by . El árbol del estado Extraído de Libro de hechos de El Viejo Estado del Norte. Oficina de Archivos e Historia de Carolina del Norte, Raleigh, 2011. El pino (genus Pinus) fue oficialmente [...] (from NC Office of Archives and History.)
Endemic and Near-Endemic Plants
by Sorrell, Mickey Jo. North Carolina’s endemic plants do not grow in the wild anywhere else on Earth, and the near-endemic plants grow in the wild only in North Carolina and in a nearby area– perhaps South Carolina, [...] (from NC Natural Heritage Program, NC Dept. of Environment & Natural Resources.)
Flower, Dogwood
by Templeton, Lee Plummer. In 1941 the North Carolina General Assembly designated the flower of the dogwood tree (Cornaceae) as the official state flower. In actuality, three species of dogwoods exist in North Carolina. The [...] (from Encyclopedia of North Carolina, University of North Carolina Press.)
Fossils
by Glynn, Elizabeth Scheld, Wait, Douglas A. Fossilized remains of animal and plant life have been discovered at numerous locations in North Carolina, primarily in the sedimentary rock formations of the eastern coastal plain. Fossils often are [...] (from Encyclopedia of North Carolina, University of North Carolina Press.)
Gardner, Monroe Evans
by Carroll, Grady L. E. Monroe Evans Gardner, educator, scientist, and administrator, was born in Blacksburg, Va., the son of Charles Wesley and Flora Evans Gardner. He was educated at Blacksburg High School and Virginia [...] (from Dictionary of North Carolina Biography, University of North Carolina Press.)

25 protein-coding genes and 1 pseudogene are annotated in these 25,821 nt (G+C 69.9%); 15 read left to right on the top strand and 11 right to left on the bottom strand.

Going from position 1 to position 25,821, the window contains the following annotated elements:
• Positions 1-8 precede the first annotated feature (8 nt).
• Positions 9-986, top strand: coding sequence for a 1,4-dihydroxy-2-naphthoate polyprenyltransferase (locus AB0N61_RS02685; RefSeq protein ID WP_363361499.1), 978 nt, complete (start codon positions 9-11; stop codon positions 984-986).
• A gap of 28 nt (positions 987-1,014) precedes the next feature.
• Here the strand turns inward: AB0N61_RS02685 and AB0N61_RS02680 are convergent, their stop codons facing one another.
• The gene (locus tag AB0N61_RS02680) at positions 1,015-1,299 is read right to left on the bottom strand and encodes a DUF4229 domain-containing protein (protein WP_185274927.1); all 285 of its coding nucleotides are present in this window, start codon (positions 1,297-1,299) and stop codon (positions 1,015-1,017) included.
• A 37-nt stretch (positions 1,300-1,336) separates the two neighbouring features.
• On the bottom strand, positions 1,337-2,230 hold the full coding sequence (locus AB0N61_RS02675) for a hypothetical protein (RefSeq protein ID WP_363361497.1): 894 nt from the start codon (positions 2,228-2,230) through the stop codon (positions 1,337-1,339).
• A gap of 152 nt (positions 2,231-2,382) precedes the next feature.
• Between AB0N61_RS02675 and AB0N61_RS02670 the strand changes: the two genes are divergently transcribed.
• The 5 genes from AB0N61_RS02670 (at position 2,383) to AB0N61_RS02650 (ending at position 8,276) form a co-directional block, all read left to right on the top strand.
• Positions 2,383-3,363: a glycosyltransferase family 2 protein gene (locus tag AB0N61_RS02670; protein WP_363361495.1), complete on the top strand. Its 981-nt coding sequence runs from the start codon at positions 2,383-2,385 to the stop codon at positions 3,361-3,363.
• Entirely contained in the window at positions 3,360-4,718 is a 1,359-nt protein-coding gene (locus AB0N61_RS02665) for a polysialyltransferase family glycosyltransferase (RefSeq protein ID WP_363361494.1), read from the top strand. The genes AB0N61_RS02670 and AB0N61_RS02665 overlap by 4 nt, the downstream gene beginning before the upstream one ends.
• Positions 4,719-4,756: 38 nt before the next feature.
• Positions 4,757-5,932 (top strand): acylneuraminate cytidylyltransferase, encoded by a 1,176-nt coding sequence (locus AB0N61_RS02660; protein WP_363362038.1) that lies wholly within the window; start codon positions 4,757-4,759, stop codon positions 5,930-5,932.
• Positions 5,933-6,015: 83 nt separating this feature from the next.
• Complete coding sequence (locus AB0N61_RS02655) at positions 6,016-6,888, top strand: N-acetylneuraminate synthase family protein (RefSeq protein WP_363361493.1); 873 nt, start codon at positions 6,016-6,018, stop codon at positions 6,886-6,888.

Ginseng
by Compton, Stephen C. American ginseng (Panax quinquefolium) grows wild in the deciduous forests of North Carolina's Appalachian Mountains as well as in the upper Piedmont. Often found on the north slopes of heavily [...] (from Encyclopedia of North Carolina, University of North Carolina Press.)
Ginseng Trade
by Wegner, Ansley Herring. Ginseng is a hardy perennial that proliferates along the biodiverse forest floors in the Appalachian Mountains. The root of the ginseng plant was so highly prized in China for its medicinal uses that [...] (from Research Branch, NC Office of Archives and History.)
Grasses
by Shires, Nancy P. Because of its moderate climate, well-distributed rainfall, and wide variation of altitude and soil conditions, North Carolina has a relatively large number of grasses-some 360 species and varieties [...] (from Encyclopedia of North Carolina, University of North Carolina Press.)